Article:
Big Ideas Come From Tiny Particles | WGLT

Big Ideas Come From Tiny Particles

May 26, 2017

Dr. Allison Harris' research helps students find their path to a career in science.
Credit Google Images

Throw some particles at an atom and what do you get? That's what Dr. Allison Harris wants to know.

And this Illinois State University physics professor is passing on her drive to know to the next generation of scientists. Harris studies atomic collisions using the state-of-the-art theoretical and computational methods. The ISU professor recently received a prestigious $100,000 grant from the National Science Foundation to help with her work. Harris and her team of student researchers are looking at how fundamental particles interact with each other.

Dr. Allison Harris works in the physics department at Illinois State University.
Credit Allison Harris

"If you look at the atom, there's a positive charge nucleus and there's electrons that orbit that," explained Harris. "And then if you take another particle like a proton or an electron or something and you smash it into that atom, lots of different things can happen.  All of those particles start interacting with each other, they move in different ways and end up in different places and get different energies. Things change, and so what I want to do is understand how those things change and how those interactions work."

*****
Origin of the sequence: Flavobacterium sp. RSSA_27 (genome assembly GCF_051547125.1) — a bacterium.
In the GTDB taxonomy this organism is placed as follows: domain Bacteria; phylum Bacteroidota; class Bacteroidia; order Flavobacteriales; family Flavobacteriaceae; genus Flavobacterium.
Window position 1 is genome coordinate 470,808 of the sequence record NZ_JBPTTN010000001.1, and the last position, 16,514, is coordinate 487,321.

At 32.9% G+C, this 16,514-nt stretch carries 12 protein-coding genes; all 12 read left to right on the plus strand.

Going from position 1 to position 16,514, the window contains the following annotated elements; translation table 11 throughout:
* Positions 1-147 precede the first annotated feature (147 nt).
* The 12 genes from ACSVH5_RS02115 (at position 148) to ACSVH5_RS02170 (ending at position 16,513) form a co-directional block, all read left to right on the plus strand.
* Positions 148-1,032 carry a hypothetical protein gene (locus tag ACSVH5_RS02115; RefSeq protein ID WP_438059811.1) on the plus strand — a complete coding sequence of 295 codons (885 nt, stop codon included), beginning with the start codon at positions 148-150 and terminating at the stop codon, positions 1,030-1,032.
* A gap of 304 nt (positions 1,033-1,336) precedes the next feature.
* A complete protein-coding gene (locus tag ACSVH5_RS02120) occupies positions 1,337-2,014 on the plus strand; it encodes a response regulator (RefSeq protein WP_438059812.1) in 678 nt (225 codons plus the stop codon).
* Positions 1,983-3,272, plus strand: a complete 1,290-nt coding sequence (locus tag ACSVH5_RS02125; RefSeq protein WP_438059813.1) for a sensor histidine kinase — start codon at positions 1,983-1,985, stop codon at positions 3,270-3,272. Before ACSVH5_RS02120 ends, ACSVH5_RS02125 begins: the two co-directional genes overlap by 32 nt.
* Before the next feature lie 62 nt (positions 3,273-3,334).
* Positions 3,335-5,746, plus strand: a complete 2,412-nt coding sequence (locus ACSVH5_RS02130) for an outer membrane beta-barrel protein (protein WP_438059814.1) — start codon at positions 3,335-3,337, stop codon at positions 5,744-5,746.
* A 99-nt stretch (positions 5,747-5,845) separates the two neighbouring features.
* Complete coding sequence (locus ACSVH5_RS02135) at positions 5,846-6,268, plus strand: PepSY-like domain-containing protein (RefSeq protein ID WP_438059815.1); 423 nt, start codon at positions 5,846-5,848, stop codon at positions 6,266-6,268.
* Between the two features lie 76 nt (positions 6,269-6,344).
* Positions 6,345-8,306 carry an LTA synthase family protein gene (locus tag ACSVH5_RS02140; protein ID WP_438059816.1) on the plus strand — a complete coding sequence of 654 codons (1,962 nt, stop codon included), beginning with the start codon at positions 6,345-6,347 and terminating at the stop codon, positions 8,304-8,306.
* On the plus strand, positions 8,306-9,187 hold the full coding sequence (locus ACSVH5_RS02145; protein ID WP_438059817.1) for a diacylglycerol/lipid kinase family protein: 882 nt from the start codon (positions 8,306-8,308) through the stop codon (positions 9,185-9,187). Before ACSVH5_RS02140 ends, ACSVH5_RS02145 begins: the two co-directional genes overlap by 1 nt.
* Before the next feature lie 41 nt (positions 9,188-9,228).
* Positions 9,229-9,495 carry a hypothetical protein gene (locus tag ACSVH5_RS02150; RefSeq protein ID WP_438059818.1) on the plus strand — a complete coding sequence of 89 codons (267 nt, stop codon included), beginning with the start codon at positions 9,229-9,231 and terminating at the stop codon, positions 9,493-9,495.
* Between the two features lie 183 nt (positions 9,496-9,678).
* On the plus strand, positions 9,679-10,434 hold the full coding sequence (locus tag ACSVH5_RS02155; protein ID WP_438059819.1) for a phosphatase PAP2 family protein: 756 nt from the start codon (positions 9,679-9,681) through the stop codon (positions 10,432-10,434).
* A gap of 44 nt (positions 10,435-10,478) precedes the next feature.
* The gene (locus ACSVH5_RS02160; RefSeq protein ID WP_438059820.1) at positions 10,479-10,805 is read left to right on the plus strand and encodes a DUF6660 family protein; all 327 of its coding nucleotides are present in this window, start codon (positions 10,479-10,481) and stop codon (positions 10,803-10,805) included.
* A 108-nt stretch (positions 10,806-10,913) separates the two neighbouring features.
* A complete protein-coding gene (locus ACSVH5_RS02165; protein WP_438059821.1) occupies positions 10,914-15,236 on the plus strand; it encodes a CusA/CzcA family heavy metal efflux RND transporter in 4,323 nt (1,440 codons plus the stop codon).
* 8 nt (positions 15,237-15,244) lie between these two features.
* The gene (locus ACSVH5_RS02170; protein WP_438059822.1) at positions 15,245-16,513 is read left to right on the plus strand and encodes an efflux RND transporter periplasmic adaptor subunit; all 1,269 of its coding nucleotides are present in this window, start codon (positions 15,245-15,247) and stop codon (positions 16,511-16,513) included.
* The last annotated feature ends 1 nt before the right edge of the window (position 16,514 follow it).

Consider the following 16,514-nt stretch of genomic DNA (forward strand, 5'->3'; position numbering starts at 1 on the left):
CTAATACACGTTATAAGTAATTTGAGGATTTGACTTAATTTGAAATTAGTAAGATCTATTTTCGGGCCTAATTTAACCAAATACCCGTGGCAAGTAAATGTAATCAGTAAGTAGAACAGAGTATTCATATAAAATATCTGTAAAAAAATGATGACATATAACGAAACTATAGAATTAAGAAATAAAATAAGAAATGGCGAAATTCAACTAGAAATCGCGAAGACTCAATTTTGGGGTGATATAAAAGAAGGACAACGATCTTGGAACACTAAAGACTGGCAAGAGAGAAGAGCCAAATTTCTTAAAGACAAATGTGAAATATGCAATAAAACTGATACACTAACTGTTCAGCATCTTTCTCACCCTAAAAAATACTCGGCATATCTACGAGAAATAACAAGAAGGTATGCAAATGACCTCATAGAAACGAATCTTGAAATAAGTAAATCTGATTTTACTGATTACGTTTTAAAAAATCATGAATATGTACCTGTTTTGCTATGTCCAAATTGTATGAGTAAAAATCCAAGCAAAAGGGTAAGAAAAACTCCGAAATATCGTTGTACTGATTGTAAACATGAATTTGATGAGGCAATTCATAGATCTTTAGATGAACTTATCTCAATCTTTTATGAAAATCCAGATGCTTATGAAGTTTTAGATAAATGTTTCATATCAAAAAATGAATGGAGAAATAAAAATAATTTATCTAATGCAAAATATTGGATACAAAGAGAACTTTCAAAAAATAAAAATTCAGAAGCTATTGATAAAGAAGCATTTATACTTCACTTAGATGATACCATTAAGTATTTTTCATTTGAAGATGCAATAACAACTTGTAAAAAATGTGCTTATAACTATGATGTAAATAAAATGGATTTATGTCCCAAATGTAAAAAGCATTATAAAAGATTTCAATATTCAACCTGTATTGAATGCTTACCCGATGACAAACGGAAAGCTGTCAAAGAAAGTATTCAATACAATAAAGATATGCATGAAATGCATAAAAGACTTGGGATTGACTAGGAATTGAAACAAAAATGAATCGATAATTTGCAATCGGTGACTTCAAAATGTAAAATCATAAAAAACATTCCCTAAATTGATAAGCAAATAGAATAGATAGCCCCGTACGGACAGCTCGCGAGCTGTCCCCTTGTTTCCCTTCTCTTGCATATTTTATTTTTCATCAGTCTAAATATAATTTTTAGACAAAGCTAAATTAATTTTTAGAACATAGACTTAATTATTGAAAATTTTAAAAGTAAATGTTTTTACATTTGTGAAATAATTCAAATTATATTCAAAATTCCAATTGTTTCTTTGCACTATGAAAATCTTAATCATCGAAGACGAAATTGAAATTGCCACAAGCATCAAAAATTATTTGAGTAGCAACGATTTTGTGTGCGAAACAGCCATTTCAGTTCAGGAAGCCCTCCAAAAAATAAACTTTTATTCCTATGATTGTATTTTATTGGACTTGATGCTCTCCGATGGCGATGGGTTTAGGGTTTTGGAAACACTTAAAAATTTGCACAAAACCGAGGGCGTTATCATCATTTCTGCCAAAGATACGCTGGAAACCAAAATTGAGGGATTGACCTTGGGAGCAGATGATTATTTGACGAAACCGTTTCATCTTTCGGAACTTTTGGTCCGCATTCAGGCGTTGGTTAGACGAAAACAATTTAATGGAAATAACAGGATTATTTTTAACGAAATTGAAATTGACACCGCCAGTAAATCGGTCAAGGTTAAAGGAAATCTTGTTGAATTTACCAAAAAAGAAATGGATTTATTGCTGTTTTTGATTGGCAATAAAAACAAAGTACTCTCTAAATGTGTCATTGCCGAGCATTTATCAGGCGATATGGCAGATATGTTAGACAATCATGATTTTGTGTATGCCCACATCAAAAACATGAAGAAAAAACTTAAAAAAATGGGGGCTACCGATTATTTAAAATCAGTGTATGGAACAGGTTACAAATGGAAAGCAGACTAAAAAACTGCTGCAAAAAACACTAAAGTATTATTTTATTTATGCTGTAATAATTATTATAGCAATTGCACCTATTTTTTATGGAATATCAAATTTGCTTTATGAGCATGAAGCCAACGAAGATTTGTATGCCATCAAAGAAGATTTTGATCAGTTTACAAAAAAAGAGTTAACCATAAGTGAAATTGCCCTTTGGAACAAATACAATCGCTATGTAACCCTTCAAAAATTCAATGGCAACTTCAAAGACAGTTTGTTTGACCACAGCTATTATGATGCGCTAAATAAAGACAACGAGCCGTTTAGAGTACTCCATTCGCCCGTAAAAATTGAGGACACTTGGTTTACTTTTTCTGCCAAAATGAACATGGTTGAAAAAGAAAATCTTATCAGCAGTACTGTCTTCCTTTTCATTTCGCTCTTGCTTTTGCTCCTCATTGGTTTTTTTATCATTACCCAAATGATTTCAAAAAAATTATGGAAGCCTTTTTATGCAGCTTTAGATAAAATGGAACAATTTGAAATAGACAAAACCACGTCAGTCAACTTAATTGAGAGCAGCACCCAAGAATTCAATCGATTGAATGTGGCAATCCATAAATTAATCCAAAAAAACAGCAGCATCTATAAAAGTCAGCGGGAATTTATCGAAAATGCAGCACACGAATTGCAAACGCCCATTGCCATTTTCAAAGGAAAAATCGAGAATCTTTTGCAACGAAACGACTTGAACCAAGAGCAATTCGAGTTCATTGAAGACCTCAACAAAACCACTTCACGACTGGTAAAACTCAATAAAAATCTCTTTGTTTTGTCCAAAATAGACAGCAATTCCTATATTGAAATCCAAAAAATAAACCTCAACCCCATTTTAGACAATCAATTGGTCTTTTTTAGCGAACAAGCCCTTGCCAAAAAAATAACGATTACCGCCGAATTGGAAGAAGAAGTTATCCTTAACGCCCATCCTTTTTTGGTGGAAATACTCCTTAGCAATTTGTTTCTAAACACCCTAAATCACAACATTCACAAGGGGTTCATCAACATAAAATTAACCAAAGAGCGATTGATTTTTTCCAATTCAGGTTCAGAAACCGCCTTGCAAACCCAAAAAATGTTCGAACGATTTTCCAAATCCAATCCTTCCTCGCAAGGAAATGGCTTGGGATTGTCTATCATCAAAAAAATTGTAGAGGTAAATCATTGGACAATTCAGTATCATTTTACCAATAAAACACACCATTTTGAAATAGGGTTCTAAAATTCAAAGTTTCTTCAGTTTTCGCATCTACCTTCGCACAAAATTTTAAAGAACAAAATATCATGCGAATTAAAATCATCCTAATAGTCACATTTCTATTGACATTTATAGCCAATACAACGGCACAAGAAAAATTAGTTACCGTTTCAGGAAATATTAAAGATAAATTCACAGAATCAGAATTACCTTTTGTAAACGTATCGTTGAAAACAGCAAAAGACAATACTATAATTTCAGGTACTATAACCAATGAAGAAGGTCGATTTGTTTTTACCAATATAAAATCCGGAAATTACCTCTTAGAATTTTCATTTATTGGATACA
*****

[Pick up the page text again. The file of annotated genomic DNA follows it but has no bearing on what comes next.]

Harris' ultimate goal is understanding the pathways of the particles,writing code to predict what will happen with those particles. Though her work is theoretical,  her work can also be used in applied science.

"Other fields take that information and use it for the modeling that they do—things like astrophysics or biophysics. All of those areas need to understand how particles interact at the fundamental level so that they can build up from there to a more complex system."

The National Science Foundation Grant helps Harris with her research, which includes several students.

"Part of the goal of my grant is to get undergraduate students involved in research," Harris said. "Being involved in a research project helps them think more independently, helps them take what they learned in their classes and apply it to other topics where no one knows the answer. I had a student one time who told me that the coolest thing about doing research is that not even the professor knows the answer!"